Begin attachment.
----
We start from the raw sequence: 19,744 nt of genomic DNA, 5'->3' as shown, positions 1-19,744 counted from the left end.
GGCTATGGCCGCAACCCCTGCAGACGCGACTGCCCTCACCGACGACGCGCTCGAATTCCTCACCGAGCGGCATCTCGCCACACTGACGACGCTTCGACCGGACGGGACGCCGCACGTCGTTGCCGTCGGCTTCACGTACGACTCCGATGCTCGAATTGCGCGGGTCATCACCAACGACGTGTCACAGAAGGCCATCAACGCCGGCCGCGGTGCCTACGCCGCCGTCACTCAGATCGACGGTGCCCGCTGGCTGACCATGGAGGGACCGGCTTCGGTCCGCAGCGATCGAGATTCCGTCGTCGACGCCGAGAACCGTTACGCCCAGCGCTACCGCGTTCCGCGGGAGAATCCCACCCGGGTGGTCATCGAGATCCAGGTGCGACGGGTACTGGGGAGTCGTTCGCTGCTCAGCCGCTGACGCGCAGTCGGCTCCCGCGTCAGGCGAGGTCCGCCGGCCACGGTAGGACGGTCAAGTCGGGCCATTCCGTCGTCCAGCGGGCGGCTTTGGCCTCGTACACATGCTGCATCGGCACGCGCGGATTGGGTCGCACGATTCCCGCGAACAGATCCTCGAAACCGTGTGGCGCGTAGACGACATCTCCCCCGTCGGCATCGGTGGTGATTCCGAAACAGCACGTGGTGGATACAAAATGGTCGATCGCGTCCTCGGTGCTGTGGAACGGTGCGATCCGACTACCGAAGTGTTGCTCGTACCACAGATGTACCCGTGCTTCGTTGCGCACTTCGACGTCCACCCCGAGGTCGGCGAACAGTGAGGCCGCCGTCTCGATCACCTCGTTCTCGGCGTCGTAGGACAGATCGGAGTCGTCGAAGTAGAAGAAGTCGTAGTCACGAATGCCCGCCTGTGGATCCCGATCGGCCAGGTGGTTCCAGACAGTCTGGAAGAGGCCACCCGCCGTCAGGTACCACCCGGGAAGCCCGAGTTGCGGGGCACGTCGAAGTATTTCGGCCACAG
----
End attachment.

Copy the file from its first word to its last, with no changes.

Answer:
We start from the raw sequence: 19,744 nt of genomic DNA, 5'->3' as shown, positions 1-19,744 counted from the left end.
GGCTATGGCCGCAACCCCTGCAGACGCGACTGCCCTCACCGACGACGCGCTCGAATTCCTCACCGAGCGGCATCTCGCCACACTGACGACGCTTCGACCGGACGGGACGCCGCACGTCGTTGCCGTCGGCTTCACGTACGACTCCGATGCTCGAATTGCGCGGGTCATCACCAACGACGTGTCACAGAAGGCCATCAACGCCGGCCGCGGTGCCTACGCCGCCGTCACTCAGATCGACGGTGCCCGCTGGCTGACCATGGAGGGACCGGCTTCGGTCCGCAGCGATCGAGATTCCGTCGTCGACGCCGAGAACCGTTACGCCCAGCGCTACCGCGTTCCGCGGGAGAATCCCACCCGGGTGGTCATCGAGATCCAGGTGCGACGGGTACTGGGGAGTCGTTCGCTGCTCAGCCGCTGACGCGCAGTCGGCTCCCGCGTCAGGCGAGGTCCGCCGGCCACGGTAGGACGGTCAAGTCGGGCCATTCCGTCGTCCAGCGGGCGGCTTTGGCCTCGTACACATGCTGCATCGGCACGCGCGGATTGGGTCGCACGATTCCCGCGAACAGATCCTCGAAACCGTGTGGCGCGTAGACGACATCTCCCCCGTCGGCATCGGTGGTGATTCCGAAACAGCACGTGGTGGATACAAAATGGTCGATCGCGTCCTCGGTGCTGTGGAACGGTGCGATCCGACTACCGAAGTGTTGCTCGTACCACAGATGTACCCGTGCTTCGTTGCGCACTTCGACGTCCACCCCGAGGTCGGCGAACAGTGAGGCCGCCGTCTCGATCACCTCGTTCTCGGCGTCGTAGGACAGATCGGAGTCGTCGAAGTAGAAGAAGTCGTAGTCACGAATGCCCGCCTGTGGATCCCGATCGGCCAGGTGGTTCCAGACAGTCTGGAAGAGGCCACCCGCCGTCAGGTACCACCCGGGAAGCCCGAGTTGCGGGGCACGTCGAAGTATTTCGGCCACAG